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California Probate, Will & Trust Lawyer > Blog > Probate > What Can An Executor Do And What Can’t They Do?

What Can An Executor Do And What Can’t They Do?


An executor acts as the personal representative of a decedent’s estate. Executors are expected to conduct themselves in a particular manner, meaning that there are things an executor can do and others they can’t do. An executor’s primary duty is to initiate and complete the probate process following a testator’s death. While trying to achieve this goal, an executor must ensure that they do only that which they are allowed to do. If an executor does something they aren’t supposed to do, lawsuits and conflicts might arise. Even if you are an executor as well as a beneficiary, you are held to a strict fiduciary standard when it comes to the actions you take while trying to achieve your primary goal.

What Are the Primary Responsibilities of an Executor?

Initiating and seeing the probate process to a conclusion is the primary duty of an executor. However, for an executor to complete the probate process, they need to undertake several functions. Some of the responsibilities of an executor include;

  • Locating the decedent’s will
  • Hiring a probate attorney
  • Locating and protecting the decedent’s assets
  • Notifying beneficiaries and creditors
  • Paying bills, debts, and taxes
  • Distributing assets
  • Closing the estate

The above list is basically the list of dos. On top of the above dos, an executor is expected to carry out tasks within applicable deadlines. An unwarranted delay can result in penalties and additional administrative problems. In some instances, executors end up being held personally liable for failing to complete tasks within applicable deadlines. Therefore, as an executor, it would be best for you to work with a qualified probate attorney that can help you to complete tasks within set deadlines.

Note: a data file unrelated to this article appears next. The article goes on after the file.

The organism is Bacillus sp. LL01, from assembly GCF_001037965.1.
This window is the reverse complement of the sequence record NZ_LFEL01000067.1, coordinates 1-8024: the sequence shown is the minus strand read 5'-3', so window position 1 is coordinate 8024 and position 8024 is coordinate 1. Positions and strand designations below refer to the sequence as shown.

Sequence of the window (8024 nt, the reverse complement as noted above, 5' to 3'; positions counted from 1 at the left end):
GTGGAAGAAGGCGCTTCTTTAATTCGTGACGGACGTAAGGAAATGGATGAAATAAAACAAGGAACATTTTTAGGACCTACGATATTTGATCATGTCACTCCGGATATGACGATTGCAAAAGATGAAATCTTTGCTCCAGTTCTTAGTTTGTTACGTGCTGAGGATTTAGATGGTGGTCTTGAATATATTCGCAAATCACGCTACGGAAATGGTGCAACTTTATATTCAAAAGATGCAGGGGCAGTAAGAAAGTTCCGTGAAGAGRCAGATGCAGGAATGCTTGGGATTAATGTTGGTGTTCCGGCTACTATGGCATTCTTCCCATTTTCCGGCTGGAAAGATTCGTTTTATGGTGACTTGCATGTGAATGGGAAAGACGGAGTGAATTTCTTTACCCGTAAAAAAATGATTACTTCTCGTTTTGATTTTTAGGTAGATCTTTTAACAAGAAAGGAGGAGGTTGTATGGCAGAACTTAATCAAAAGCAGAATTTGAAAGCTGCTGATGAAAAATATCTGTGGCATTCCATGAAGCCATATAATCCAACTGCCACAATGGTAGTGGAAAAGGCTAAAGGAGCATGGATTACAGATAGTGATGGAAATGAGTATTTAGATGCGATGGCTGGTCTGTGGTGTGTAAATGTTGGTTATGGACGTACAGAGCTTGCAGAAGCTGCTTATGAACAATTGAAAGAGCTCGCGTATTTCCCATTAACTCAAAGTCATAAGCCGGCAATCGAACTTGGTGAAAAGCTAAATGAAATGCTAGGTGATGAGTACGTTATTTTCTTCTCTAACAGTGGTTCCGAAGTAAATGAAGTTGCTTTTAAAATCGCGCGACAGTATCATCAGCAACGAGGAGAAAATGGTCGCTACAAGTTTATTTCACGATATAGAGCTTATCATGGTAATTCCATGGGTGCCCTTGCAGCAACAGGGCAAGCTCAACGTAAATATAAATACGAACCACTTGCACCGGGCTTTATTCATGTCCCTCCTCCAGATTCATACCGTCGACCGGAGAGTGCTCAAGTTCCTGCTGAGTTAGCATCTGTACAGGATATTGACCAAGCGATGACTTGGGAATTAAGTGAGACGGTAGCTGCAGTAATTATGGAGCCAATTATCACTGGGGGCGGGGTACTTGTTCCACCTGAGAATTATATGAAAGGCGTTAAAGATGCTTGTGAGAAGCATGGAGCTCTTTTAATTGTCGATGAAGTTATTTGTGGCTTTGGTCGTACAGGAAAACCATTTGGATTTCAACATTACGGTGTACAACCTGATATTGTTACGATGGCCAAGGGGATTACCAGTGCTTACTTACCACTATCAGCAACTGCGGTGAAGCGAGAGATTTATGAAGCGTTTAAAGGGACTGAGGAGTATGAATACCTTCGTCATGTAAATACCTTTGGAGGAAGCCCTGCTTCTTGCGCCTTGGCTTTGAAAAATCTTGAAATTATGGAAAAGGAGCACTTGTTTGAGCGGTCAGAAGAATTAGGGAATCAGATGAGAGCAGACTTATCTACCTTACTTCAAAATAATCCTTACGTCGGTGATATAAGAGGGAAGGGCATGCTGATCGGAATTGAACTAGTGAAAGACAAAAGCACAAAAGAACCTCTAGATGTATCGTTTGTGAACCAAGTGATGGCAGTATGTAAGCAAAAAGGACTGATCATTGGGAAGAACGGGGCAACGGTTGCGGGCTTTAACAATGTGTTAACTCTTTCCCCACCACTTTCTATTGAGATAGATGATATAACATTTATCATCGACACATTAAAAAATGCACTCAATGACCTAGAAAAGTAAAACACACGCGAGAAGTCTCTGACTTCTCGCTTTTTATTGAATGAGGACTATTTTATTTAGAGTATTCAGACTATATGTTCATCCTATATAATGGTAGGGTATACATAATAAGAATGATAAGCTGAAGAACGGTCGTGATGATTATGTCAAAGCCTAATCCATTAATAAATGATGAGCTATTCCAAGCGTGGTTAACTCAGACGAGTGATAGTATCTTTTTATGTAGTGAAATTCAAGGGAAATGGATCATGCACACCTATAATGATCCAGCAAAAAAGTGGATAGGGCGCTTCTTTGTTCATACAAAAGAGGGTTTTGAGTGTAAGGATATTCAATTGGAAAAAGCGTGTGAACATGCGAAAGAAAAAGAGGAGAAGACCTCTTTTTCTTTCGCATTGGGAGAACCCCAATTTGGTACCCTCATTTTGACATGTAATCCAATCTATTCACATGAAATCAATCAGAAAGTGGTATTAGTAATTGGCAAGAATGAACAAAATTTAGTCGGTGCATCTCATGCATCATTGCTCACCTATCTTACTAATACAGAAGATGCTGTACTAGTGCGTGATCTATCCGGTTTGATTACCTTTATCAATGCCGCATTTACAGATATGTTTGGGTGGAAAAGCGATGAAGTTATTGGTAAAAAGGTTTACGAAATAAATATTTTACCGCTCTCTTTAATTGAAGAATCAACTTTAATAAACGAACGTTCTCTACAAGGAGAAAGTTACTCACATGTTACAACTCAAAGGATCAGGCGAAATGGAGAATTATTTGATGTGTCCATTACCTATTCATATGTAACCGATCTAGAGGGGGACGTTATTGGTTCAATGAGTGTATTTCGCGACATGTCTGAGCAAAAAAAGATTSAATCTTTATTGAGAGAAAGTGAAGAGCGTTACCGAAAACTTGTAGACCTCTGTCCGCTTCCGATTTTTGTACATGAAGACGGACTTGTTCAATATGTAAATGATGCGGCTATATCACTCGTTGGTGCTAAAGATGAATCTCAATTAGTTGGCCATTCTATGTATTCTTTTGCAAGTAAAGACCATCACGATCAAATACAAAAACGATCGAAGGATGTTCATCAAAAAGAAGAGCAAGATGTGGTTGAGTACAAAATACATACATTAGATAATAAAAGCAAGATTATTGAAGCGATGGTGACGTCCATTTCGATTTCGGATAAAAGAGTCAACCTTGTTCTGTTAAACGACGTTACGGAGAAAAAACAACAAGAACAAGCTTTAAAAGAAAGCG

What Can an Executor Not Do?

As an executor, there are several things you cannot do. Below are some of the don’ts executors need to be aware of. If you are an executor of a decedent’s estate, avoid these actions at all costs to safeguard beneficiaries’ interests. You owe the deceased person the duty of ensuring beneficiaries’ interests remain protected throughout the probate process. Also, avoid these actions to protect yourself.

Don’t Begin Performing Executor Duties Before the Court Officially Appoints You as an Executor.

Testators often name the people they want to act as personal representatives of their estates in their wills. Nonetheless, an executor is only considered an official representative after the court officially appoints them as an executor. It is only after your official appointment in court that you are allowed to begin taking action to manage the estate.

Don’t Alter Provisions in a Will

Just because you or someone else doesn’t like a particular provision in the decedent’s will, doesn’t mean you can change it. For example, if a family member tries to convince you to name them in the will, ask them to file a petition and contest the will, but don’t change the will.

Don’t Sign a Decedent’s Will

Even if you are named as an executor in a will, don’t sign an unsigned will on behalf of the decedent. If a decedent left an unsigned will, allow the state to manage the decedent’s estate according to the intestate succession laws.

Contact Us Today for Legal Help

If you need assistance probating a deceased person’s estate, contact a California probate lawyer at the office of the Probate Guy today to schedule a consultation.

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I love being a probate attorney. I love helping people through a very difficult time in their lives with the probate process. My practice focuses solely on probate matters. My job is to complete the probate process as efficiently and painlessly for my clients as possible. I have found that paying the upfront costs of probate adds unneeded stress, so I will advance all of the fees and costs for the probate. No money is required to complete the probate. I will be reimbursed at the end of the case when you receive your inheritance. Call me NOW to discuss your case for free.

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